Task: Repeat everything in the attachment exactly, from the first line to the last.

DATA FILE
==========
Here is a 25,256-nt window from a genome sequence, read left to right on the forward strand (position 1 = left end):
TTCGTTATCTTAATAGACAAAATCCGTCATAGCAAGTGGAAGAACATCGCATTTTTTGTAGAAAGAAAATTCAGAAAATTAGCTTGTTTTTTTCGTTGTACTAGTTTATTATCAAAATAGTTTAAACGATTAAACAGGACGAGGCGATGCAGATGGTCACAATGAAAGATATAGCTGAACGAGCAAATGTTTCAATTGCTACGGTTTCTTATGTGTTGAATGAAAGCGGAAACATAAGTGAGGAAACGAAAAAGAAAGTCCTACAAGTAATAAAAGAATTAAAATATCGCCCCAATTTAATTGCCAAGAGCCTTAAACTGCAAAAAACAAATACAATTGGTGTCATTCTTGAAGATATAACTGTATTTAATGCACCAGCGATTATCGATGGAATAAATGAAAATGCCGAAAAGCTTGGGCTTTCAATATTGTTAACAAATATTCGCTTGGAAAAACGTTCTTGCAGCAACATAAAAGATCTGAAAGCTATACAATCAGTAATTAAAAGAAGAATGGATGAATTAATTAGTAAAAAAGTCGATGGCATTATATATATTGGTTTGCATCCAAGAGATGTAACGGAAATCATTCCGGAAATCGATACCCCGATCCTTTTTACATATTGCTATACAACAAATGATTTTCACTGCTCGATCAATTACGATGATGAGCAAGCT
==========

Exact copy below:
Here is a 25,256-nt window from a genome sequence, read left to right on the forward strand (position 1 = left end):
TTCGTTATCTTAATAGACAAAATCCGTCATAGCAAGTGGAAGAACATCGCATTTTTTGTAGAAAGAAAATTCAGAAAATTAGCTTGTTTTTTTCGTTGTACTAGTTTATTATCAAAATAGTTTAAACGATTAAACAGGACGAGGCGATGCAGATGGTCACAATGAAAGATATAGCTGAACGAGCAAATGTTTCAATTGCTACGGTTTCTTATGTGTTGAATGAAAGCGGAAACATAAGTGAGGAAACGAAAAAGAAAGTCCTACAAGTAATAAAAGAATTAAAATATCGCCCCAATTTAATTGCCAAGAGCCTTAAACTGCAAAAAACAAATACAATTGGTGTCATTCTTGAAGATATAACTGTATTTAATGCACCAGCGATTATCGATGGAATAAATGAAAATGCCGAAAAGCTTGGGCTTTCAATATTGTTAACAAATATTCGCTTGGAAAAACGTTCTTGCAGCAACATAAAAGATCTGAAAGCTATACAATCAGTAATTAAAAGAAGAATGGATGAATTAATTAGTAAAAAAGTCGATGGCATTATATATATTGGTTTGCATCCAAGAGATGTAACGGAAATCATTCCGGAAATCGATACCCCGATCCTTTTTACATATTGCTATACAACAAATGATTTTCACTGCTCGATCAATTACGATGATGAGCAAGCT